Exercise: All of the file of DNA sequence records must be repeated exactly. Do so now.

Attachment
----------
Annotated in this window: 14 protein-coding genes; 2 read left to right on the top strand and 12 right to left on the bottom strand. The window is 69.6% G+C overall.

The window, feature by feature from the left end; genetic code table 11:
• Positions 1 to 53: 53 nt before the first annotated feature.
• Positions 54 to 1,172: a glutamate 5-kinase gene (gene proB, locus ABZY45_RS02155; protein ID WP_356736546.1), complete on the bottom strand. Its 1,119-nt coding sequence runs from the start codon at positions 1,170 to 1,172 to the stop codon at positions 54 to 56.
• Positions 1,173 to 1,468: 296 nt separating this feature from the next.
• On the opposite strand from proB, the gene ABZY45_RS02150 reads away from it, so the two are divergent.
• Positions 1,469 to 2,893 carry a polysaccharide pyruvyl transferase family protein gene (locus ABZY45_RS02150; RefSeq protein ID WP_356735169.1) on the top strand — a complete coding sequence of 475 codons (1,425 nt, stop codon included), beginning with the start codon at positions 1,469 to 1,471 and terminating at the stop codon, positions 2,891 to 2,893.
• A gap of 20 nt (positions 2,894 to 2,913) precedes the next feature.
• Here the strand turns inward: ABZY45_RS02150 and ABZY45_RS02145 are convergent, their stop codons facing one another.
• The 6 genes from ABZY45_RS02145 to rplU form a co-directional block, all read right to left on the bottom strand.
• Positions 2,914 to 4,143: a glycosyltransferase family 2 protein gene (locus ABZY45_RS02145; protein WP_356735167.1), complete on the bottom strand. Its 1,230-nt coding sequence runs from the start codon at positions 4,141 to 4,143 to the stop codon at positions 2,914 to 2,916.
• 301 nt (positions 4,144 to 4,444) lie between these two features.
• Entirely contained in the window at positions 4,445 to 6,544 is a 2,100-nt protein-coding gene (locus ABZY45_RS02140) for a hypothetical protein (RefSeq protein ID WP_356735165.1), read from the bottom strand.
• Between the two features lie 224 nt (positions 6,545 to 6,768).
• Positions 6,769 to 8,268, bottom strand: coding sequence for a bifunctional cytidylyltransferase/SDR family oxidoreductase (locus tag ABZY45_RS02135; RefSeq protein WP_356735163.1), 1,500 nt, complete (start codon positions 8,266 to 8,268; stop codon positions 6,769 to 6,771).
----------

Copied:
Annotated in this window: 14 protein-coding genes; 2 read left to right on the top strand and 12 right to left on the bottom strand. The window is 69.6% G+C overall.

The window, feature by feature from the left end; genetic code table 11:
• Positions 1 to 53: 53 nt before the first annotated feature.
• Positions 54 to 1,172: a glutamate 5-kinase gene (gene proB, locus ABZY45_RS02155; protein ID WP_356736546.1), complete on the bottom strand. Its 1,119-nt coding sequence runs from the start codon at positions 1,170 to 1,172 to the stop codon at positions 54 to 56.
• Positions 1,173 to 1,468: 296 nt separating this feature from the next.
• On the opposite strand from proB, the gene ABZY45_RS02150 reads away from it, so the two are divergent.
• Positions 1,469 to 2,893 carry a polysaccharide pyruvyl transferase family protein gene (locus ABZY45_RS02150; RefSeq protein ID WP_356735169.1) on the top strand — a complete coding sequence of 475 codons (1,425 nt, stop codon included), beginning with the start codon at positions 1,469 to 1,471 and terminating at the stop codon, positions 2,891 to 2,893.
• A gap of 20 nt (positions 2,894 to 2,913) precedes the next feature.
• Here the strand turns inward: ABZY45_RS02150 and ABZY45_RS02145 are convergent, their stop codons facing one another.
• The 6 genes from ABZY45_RS02145 to rplU form a co-directional block, all read right to left on the bottom strand.
• Positions 2,914 to 4,143: a glycosyltransferase family 2 protein gene (locus ABZY45_RS02145; protein WP_356735167.1), complete on the bottom strand. Its 1,230-nt coding sequence runs from the start codon at positions 4,141 to 4,143 to the stop codon at positions 2,914 to 2,916.
• 301 nt (positions 4,144 to 4,444) lie between these two features.
• Entirely contained in the window at positions 4,445 to 6,544 is a 2,100-nt protein-coding gene (locus ABZY45_RS02140) for a hypothetical protein (RefSeq protein ID WP_356735165.1), read from the bottom strand.
• Between the two features lie 224 nt (positions 6,545 to 6,768).
• Positions 6,769 to 8,268, bottom strand: coding sequence for a bifunctional cytidylyltransferase/SDR family oxidoreductase (locus tag ABZY45_RS02135; RefSeq protein WP_356735163.1), 1,500 nt, complete (start codon positions 8,266 to 8,268; stop codon positions 6,769 to 6,771).